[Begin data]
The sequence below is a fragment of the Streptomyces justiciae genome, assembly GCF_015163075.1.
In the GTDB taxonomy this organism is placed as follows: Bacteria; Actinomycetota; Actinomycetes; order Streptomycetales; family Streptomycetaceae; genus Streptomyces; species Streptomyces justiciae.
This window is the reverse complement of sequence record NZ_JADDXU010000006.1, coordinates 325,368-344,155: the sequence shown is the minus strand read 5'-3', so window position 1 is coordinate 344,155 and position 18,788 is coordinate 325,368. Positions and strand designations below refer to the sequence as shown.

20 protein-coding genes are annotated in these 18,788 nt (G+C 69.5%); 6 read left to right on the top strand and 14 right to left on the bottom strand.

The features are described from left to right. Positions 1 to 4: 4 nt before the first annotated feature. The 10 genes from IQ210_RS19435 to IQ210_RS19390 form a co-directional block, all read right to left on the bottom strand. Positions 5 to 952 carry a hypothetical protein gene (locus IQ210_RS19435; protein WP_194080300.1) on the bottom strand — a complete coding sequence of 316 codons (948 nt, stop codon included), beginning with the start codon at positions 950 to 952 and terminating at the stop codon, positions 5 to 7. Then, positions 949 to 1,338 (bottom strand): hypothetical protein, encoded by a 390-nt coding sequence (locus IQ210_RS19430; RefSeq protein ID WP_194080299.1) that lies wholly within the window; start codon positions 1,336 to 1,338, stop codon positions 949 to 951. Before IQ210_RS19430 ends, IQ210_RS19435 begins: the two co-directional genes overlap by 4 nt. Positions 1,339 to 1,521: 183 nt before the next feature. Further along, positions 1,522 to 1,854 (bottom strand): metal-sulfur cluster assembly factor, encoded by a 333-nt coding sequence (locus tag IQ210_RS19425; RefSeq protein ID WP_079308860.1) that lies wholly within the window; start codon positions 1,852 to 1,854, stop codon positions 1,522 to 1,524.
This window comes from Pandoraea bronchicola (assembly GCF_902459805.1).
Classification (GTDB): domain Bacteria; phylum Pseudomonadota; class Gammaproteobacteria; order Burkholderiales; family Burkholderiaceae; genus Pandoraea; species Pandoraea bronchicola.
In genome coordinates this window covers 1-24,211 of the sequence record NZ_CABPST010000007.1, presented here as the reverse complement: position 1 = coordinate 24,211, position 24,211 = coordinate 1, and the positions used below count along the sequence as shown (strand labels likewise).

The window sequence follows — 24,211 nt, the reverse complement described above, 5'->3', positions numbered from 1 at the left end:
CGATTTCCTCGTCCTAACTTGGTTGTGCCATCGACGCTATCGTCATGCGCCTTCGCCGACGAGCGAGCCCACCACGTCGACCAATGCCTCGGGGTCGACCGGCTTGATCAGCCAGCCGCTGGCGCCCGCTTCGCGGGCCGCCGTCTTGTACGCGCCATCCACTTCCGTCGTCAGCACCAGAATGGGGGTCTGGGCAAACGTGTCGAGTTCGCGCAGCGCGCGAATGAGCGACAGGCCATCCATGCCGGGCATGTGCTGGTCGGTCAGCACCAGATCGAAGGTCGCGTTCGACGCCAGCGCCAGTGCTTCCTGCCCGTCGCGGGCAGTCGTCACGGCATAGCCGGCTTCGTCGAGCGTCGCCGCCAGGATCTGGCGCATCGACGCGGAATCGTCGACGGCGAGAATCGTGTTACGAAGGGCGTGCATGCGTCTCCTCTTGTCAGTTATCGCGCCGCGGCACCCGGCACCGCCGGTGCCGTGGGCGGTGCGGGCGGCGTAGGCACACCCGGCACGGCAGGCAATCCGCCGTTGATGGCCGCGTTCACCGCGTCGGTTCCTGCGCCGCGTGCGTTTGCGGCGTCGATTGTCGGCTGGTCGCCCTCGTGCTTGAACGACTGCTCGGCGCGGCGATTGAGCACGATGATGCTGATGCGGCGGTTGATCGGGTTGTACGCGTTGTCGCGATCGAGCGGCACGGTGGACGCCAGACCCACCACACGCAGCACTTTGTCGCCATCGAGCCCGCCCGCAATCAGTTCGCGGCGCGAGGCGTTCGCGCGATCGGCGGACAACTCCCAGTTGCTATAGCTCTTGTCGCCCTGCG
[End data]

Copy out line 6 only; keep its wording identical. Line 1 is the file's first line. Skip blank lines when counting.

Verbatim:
This window comes from Pandoraea bronchicola (assembly GCF_902459805.1).